How to Use the Weight Tape
Monitoring Growth in Dairy Heifers
Much can be learned about the success of a calf and heifer rearing program by measuring height and weight of these animals. Most dairy farmers, extension agents, feed industry people, and veterinarians are able to recognize underconditioned or overconditioned animals. However, few can judge by sight whether a heifer's height or weight is normal for her age. Measuring and weighing allow a comparison to standards or breed averages and can indicate some problem areas that should receive attention.
Figure 1. Holstein calf and heifer growth chart.
Figure 1 depicts the results of measuring a large number of heifers in Pennsylvania. The graph lists the average of all heifers measured and represents good growth ranges for the breed. Holstein breed standards developed from the measurements are listed in Table 1. The graph in figure 5 points out that the variability of height at the withers is greatest in the younger heifers. In general, the variability of weight increases with age. The overall goal of a heifer raising program should allow for a relatively constant rate of growth. Holstein heifers should reach 750 to 800 pounds and 48 to 50 inches by the desired breeding age of 13 to 15 months. Beyond this, heifers should be calving at 1137 to 1296 pounds and measuring 52 to 54 inches tall when they are 24 months of age.
|Age (mos)||Weight range (lb)||Height range (in)|
|Source: Journal of Dairy Science 70:653–660. 1987|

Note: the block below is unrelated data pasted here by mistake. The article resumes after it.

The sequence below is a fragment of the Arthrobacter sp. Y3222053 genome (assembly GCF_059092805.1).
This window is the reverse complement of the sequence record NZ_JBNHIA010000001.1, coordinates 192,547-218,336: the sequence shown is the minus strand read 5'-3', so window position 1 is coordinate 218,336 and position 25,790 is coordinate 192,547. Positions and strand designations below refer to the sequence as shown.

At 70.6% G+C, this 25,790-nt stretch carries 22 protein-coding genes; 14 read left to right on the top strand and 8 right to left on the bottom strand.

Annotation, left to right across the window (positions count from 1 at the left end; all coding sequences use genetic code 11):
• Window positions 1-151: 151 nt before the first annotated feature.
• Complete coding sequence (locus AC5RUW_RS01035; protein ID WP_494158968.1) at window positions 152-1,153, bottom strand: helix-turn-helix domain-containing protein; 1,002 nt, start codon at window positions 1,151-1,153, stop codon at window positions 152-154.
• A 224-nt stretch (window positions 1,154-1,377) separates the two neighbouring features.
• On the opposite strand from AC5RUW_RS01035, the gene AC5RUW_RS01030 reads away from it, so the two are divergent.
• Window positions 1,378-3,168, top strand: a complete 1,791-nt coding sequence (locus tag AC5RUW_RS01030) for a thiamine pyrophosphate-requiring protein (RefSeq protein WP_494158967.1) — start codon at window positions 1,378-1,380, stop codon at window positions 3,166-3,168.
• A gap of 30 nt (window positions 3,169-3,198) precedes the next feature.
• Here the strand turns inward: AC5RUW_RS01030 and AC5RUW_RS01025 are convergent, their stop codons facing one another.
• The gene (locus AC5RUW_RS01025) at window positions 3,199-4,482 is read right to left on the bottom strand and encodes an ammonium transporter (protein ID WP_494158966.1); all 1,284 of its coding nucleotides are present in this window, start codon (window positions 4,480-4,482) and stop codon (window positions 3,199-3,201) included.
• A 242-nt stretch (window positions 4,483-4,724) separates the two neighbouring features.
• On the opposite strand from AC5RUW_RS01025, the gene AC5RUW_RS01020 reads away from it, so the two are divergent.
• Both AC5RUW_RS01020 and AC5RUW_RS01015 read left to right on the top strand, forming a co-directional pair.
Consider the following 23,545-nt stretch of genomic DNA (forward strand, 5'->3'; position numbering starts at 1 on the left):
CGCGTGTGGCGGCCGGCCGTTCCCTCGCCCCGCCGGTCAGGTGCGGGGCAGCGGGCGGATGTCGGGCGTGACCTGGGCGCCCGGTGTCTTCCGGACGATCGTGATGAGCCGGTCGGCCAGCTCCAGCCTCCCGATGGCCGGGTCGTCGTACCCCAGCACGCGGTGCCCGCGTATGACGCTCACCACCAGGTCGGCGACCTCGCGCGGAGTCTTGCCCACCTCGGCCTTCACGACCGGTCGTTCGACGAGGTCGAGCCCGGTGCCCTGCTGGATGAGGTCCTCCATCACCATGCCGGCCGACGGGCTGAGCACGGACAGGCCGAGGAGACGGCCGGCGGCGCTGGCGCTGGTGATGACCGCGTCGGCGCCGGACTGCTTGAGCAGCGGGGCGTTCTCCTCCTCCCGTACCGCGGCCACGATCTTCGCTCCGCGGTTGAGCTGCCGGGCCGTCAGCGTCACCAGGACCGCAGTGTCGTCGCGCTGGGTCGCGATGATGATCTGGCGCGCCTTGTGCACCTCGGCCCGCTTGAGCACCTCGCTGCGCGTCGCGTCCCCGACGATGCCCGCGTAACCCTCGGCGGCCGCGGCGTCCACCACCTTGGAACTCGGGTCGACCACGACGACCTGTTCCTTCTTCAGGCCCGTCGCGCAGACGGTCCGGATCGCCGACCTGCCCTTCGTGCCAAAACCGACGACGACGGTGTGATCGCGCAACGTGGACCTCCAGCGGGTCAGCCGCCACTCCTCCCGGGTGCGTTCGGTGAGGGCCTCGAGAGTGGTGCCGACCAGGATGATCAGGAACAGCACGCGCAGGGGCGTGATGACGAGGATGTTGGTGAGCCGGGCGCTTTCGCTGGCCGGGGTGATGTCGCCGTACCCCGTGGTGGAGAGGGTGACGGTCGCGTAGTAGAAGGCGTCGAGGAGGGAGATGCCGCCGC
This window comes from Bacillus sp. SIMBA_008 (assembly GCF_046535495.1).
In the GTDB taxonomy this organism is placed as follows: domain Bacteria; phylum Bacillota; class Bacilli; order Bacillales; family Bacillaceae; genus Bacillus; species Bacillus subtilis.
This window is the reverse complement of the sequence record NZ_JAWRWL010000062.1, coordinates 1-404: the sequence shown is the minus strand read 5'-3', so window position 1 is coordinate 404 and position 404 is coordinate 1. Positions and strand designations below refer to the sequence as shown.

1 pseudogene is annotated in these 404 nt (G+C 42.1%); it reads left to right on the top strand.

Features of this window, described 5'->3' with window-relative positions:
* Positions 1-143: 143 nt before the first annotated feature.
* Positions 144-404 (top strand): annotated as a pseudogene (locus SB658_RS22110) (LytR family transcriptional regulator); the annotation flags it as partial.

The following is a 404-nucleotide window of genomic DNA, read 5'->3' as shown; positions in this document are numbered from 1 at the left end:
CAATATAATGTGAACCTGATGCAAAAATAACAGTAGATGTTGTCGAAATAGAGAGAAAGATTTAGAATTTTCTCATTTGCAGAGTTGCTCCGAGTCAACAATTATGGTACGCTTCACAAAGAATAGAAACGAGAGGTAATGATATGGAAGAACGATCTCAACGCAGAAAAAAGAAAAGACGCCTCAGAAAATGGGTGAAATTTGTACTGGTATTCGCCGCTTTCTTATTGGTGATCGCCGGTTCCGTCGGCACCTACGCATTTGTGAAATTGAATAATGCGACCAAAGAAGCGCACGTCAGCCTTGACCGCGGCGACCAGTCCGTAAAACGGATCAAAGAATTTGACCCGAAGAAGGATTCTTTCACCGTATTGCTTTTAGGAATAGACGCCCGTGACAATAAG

The accompanying growth charts should represent the type of Holstein heifers that are being raised today in many parts of the United States. While every heifer may not conform to these standards, the majority of heifers should be somewhat near these standards in order to be large enough to breed at 13 to 15 months of age and, subsequently, to calve at 24 months of age. The only real way to tell how heifers are growing is to weigh and measure them several times a year. Once or twice a year is better than not at all.
Figure 2. Measuring height and measuring weight.
The materials needed to weigh and measure calves and older heifers are a weight tape, a measuring stick, a piece of paper, and a pencil. It works best with three people: two to do the weighing and measuring and one to do the recording of numbers. Twenty animals per hour can be done in any reasonable restraining facility.
Some important points to remember when taping animals:
- Make measurements with the animal standing straight on a level hard floor surface and with weight equally balanced on all feet.
- Watch for excess manure and dirt on the underside of the heifers which could bias the tape measurements.
Growth charts should be used to evaluate the performance of a heifer management program and to spot any major problems that may be occurring. These charts will show problem areas where whole groups of animals are either undersized, underweight, or overweight–all good indicators of improper feeding or poor overall management.